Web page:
Beautiful telescope for visual observing
Monday, 21 June 2021 | Nigel
I am a relative newcomer to astronomy and have used a 10 inch Newtonian with Dobsonian mount for just over a year (and loved it). I bought the 6 inch StellaLyra CC telescope for portable visual observing at high magnification and small field of view, the choice being between a Classical Cassegrain or a Maksutov-Cassegrain. After much deliberation I chose the StellaLyra CC over a Maksutov because the open front end of the CC would give a faster cool down time and fewer anticipated problems with dew. I also preferred the idea of a fixed primary mirror and usual focuser, rather than moving the primary mirror for focus and the potential associated problems.
My overall summary is simply: This is a fabulous telescope.
In a bit more detail it is not heavy, but it is ‘mirror-end heavy’. Lovely black blades in the tube and shade tubes for both secondary mirror and primary mirror exit aperture to reduce scattered light. The extension tubes are well engineered and easy to exchange when needed.
The telescope sits well on an Ioptron CEM26 mount. The set up was with extension tube, a 2 inch StellaLyra star diagonal and swapping between 25mm 1.25 inch, 16mm OVL Nirvana 1.25 inch and 30mm StellaLyra RPL 2 inch eyepieces. These additions make it even more ‘mirror end’ heavy. If I added a 9x50 finderscope as well it became almost impossible to attain balance in declination, so I bought a Rigel QuikFinder instead (only 84g) and balancing is now fine. I also added a small bolt to the dovetail bar as a ‘slip stopper’, I did not like the idea of the beautiful new telescope suddenly slipping off the back of the mount!
I live in a Bortle 6 area with a bright glow from London to the east and so far have not been able to travel anywhere darker than my back garden.
The moon is exquisite – seen at three quarters full, shows gorgeous fine silvery detail with a 25mm eyepiece (magnification ~74x), lovely detail of the craters and plains. No planets yet (hopefully some time soon).
Used on more recent moonless nights shows stars that are lovely and sharp and do have diffraction spikes. Vega, Deneb, Sadr all beautiful. Alberio with both the 30mm and 16mm eyepiece is exquisite, A and B really well separated and the colour difference very striking and beautiful to see.
Ring nebula – a lovely clear ring even though it wasn’t terribly late (about 11.30pm in mid June) and seen facing the glare of London to the east.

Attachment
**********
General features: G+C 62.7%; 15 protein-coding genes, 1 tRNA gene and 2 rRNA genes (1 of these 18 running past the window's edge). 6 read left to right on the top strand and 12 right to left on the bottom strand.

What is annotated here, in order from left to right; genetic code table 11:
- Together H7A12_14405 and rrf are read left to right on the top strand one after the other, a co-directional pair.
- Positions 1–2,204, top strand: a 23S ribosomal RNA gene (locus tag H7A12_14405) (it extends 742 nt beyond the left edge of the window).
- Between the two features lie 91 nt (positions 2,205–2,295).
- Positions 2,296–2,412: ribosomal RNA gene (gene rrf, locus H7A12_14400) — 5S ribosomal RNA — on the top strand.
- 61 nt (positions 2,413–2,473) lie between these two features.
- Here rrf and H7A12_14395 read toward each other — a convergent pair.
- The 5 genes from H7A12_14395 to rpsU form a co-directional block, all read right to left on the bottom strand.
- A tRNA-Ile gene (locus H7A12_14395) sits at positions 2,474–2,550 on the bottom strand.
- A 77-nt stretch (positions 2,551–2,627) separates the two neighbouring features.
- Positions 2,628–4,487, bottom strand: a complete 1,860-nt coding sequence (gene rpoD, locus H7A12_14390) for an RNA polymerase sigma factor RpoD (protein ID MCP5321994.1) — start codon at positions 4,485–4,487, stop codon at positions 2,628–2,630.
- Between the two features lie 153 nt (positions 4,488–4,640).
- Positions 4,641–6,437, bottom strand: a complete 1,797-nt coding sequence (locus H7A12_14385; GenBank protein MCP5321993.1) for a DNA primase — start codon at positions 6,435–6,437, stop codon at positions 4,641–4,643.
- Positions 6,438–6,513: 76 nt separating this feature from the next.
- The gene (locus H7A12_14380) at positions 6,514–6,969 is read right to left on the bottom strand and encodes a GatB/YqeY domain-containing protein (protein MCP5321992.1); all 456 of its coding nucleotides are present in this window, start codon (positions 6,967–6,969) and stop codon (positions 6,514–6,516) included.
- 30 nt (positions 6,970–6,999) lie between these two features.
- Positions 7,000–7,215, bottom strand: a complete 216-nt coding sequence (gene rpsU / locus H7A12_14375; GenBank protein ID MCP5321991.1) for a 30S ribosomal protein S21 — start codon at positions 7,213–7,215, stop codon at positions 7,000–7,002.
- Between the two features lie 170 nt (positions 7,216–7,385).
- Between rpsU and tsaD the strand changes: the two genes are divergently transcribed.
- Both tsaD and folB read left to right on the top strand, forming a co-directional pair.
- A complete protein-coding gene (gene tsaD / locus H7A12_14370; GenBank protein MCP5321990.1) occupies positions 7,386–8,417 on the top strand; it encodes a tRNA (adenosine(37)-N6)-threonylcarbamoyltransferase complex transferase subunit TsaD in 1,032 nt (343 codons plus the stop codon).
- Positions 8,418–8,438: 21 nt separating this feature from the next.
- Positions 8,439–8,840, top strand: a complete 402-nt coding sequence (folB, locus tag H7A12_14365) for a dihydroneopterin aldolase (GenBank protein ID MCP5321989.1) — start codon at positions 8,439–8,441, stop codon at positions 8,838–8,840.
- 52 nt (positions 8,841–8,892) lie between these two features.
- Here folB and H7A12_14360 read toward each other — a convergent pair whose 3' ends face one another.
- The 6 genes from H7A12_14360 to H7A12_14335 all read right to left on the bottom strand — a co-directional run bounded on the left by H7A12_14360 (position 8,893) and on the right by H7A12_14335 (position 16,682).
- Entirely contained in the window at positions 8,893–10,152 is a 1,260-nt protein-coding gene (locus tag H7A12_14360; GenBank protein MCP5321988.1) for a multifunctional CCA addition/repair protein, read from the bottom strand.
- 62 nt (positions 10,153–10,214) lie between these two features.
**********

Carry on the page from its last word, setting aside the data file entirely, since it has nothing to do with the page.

Hercules Globular Cluster – again it was not terribly dark and was seen against the glare of London. With the 30mm eyepiece it appeared as a large fuzzy yellow/golden ball but no individual stars. With the 16mm eyepiece (mag 115x), there is a central fuzzy ball and many peripheral stars, like tiny pieces of glitter. Lovely.
On the western side of the sky, Mizar A and B are beautifully separated with Alcor a good distance away almost on the other side of the field of view.
A really good test of this telescope with its 6 inch mirror in the light polluted skies was to see Bode's Galaxy (M81) and the Cigar galaxy (M82). These are about 12 and 11 million light years away respectively. With the 16mm eyepiece each galaxy was visible in the centre of the field of view (which is narrow!), not able to see both at the same time. The Cigar galaxy a nice, elongated silver grey and Bode’s a smudgy silver circle. I was very excited to see these distant objects in relatively light polluted skies with this telescope.
So far I have enjoyed using the StellaLyra classical Cassegrain telescope and I am looking forward to seeing the planets eventually and travelling to darker skies for the views it will reveal there.
Wednesday, 2 June 2021 | Brian
Purchased to compliment a refractor setup that also sits on AZ-EQ6 mount. So I have both visual and photo set-ups. Not much to say other than the accompanying extension tubes need to be utilised in some form or other. I focused during daytime. But at both found I couldn't get focus on stars. My fault. I did t focus far enough away during the day. I had to mess around with the extension tubes. (I would say go for the 50mm first and if necessary add the 25's one at a time. It will save you messing about. The image quality is good. If possible start with a 2 inch eyepiece with a wide fov. Then you can play around with other eyepieces. Not tried with astro cams yet. But other than the need to mess around with the extension rings to get focus all was good.
Friday, 2 April 2021 | Ben
Great scope would highly recommend. Just had my first clear night pinpoint stars great contrast it was heaven to use with its crayford style focuser. This is my first upgrade from my beginner scope and it blow me away.
STELLALYRA 6 INCH CLASSICAL CASSEGRAIN
Tuesday, 2 February 2021 | Joseph
How do I place this Stunning Scope..Somewhatbetter than a good Mak and almost APO like..really PINPOINT STARS.
Its a joy at low powers where I did not expect it to be with a 24 Pan or 32mm 70°
The Jewel Box was brimming with tiny Stars... and of course takes high powers easily..GREAT CONTRAST too.
Planets gone now but Moon Fabulous, maybe as good as I've seen in the 130 Apo l.
It's a double Star KILLER too didn't see diffraction Spikes on Castor barely detected on Acrux..thats amazing and small diffraction rings did not blur any image even in average seeing where a normal obstructed scope would esp SCTs which I also own.THIS IS BETTER than those on the aforementioned objects..NO CONTEST.
Love mine so now I'll be getting the 10 next yr when I set up my Holiday place observatory in the outskirts of Sydney.
If there all like this and I believe they are your in for a treat.